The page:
Stephen Hawking's Final Book Says There's 'No Possibility' of God in Our Universe | Live ScienceFrom his desk at Cambridge University and beyond, Stephen Hawking sent his mind spiraling into the deepest depths of black holes, radiating across the endless cosmos and swirling back billions of years to witness time's first breath. He viewed creation as a scientist, and when he was called to discuss creation's biggest puzzles — Where do we come from? What is our purpose? Are we alone? Hawking's answer — compiled from decades of prior interviews, essays and speeches with the help of his family, colleagues and the Steven Hawking Estate — should come as no surprise to readers who have followed his work, er, religiously.
Is Gravity An Illusion? - Space Time - PBS Digital Studios
Researcher shows that black holes do not exist
September 24, Black holes have long captured the public imagination and been the subject of popular culture, from Star Trek to Hollywood. They are the ultimate unknown — the blackest and most dense objects in the universe that do not even let light escape. And as if they weren't bizarre enough to begin with, now add this to the mix: they don't exist. By merging two seemingly conflicting theories, Laura Mersini-Houghton, a physics professor at UNC-Chapel Hill in the College of Arts and Sciences, has proven, mathematically, that black holes can never come into being in the first place.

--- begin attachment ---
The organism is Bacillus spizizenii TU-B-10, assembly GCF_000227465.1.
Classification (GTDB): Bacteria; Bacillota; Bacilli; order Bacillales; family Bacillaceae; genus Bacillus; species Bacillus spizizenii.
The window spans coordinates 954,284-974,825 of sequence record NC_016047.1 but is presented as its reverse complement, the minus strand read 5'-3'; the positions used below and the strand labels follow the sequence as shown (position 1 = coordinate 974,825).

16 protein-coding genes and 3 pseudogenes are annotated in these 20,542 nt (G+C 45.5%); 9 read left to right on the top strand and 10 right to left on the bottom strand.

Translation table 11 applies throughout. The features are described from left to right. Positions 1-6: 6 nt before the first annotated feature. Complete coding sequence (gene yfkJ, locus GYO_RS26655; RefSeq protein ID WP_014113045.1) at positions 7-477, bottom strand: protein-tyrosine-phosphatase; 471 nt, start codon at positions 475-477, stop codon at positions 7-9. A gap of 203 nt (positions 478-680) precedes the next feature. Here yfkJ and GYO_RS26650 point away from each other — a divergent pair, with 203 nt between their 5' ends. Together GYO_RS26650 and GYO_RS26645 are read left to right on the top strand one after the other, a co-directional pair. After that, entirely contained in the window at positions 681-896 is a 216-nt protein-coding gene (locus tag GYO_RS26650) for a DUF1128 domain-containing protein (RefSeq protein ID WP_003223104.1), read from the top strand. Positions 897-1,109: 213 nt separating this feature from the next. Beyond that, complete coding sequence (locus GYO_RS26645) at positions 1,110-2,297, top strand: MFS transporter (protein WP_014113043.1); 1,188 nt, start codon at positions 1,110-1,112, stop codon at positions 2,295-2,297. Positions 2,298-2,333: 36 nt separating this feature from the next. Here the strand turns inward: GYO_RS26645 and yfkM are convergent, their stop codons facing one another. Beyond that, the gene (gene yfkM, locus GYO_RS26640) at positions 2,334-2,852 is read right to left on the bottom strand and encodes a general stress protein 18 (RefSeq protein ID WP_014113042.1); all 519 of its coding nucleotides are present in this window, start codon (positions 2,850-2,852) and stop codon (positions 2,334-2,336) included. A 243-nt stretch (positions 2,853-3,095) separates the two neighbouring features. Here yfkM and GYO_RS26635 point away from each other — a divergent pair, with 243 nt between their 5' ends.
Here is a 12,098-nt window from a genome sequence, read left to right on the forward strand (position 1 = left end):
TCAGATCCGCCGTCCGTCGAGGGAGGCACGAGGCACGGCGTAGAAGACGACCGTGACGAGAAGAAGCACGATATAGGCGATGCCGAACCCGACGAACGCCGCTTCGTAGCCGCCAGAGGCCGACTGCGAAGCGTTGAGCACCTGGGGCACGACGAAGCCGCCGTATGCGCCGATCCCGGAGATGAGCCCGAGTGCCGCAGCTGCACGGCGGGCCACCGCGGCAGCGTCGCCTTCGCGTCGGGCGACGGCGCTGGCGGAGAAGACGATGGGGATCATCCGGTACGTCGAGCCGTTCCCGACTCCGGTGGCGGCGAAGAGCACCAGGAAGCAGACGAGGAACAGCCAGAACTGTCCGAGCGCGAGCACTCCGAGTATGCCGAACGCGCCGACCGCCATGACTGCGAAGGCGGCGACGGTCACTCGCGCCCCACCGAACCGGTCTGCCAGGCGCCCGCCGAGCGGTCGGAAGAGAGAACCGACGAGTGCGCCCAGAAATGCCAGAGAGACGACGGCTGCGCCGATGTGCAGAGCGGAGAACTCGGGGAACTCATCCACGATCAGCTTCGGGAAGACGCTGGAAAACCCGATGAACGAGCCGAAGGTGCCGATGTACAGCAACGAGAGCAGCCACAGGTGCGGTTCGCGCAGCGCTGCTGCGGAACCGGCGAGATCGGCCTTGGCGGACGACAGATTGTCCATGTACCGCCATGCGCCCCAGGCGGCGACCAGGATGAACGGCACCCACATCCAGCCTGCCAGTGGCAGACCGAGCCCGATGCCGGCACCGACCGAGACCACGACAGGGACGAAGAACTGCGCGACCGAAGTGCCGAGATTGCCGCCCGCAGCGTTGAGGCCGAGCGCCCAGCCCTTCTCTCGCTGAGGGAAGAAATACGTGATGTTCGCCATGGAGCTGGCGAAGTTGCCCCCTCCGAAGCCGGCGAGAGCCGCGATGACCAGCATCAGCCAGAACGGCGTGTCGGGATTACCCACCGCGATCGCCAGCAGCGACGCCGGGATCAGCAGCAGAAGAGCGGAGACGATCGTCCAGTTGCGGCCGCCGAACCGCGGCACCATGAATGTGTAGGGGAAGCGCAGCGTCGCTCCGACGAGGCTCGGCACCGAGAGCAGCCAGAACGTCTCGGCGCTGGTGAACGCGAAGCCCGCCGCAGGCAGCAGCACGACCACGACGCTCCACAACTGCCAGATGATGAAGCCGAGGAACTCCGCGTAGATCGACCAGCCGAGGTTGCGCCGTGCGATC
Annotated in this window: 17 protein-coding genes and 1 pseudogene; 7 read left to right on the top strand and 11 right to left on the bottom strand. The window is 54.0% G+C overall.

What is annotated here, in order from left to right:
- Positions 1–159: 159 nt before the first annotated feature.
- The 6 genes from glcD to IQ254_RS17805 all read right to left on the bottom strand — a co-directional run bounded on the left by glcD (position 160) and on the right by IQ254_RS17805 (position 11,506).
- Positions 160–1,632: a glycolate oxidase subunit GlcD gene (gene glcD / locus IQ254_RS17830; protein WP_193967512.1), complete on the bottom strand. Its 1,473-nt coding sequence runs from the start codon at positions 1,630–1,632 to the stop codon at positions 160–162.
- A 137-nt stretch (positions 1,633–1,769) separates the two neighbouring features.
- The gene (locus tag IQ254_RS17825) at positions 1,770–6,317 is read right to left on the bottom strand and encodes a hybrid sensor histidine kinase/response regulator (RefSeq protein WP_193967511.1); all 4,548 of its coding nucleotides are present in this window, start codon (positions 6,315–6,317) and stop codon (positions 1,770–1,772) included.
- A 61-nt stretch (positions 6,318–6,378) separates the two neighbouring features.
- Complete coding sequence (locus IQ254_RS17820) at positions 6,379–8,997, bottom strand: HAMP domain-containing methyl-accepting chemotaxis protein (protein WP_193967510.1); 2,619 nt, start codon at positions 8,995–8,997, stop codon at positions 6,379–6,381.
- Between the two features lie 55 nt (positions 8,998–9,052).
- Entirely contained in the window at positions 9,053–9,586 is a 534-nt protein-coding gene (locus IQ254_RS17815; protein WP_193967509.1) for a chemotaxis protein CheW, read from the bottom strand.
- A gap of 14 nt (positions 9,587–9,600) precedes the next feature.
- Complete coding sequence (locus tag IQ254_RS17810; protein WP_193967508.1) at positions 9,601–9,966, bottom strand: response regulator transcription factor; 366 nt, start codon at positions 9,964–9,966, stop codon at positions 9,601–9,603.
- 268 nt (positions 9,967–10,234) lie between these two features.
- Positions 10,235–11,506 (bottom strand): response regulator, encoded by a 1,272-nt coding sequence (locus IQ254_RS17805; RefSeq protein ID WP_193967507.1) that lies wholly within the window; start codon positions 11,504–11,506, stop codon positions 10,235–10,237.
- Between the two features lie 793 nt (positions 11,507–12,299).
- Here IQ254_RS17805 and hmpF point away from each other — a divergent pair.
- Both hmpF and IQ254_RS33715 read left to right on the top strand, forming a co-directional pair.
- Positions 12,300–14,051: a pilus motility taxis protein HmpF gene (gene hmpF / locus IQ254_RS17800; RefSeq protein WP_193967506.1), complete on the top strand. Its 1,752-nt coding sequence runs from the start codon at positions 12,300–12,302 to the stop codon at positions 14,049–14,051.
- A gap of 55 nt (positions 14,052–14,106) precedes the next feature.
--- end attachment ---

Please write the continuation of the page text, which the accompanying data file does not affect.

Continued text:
Read more. The other forces seem to have strengths that are roughly comparable with each other — but again gravity breaks the rule. Following the big bang, if the expansion of space had overwhelmed the pull of gravity in the newborn universe, stars, galaxies and humans would never have formed. Controlling gravity is a science fiction mainstay, but what hope is there of sidestepping the force in the real world? Bridging the gap between quantum mechanics and the theory of relativity might help tie gravity into the equation.
Gravity from Latin gravitas , meaning 'weight'  , or gravitation , is a natural phenomenon by which all things with mass or energy —including planets , stars , galaxies , and even light  —are brought toward or gravitate toward one another. On Earth , gravity gives weight to physical objects , and the Moon 's gravity causes the ocean tides. The gravitational attraction of the original gaseous matter present in the Universe caused it to begin coalescing , forming stars —and for the stars to group together into galaxies—so gravity is responsible for many of the large-scale structures in the Universe. Gravity has an infinite range, although its effects become increasingly weaker on farther objects. Gravity is most accurately described by the general theory of relativity proposed by Albert Einstein in which describes gravity not as a force , but as a consequence of the curvature of spacetime caused by the uneven distribution of mass. The most extreme example of this curvature of spacetime is a black hole , from which nothing—not even light—can escape once past the black hole's event horizon.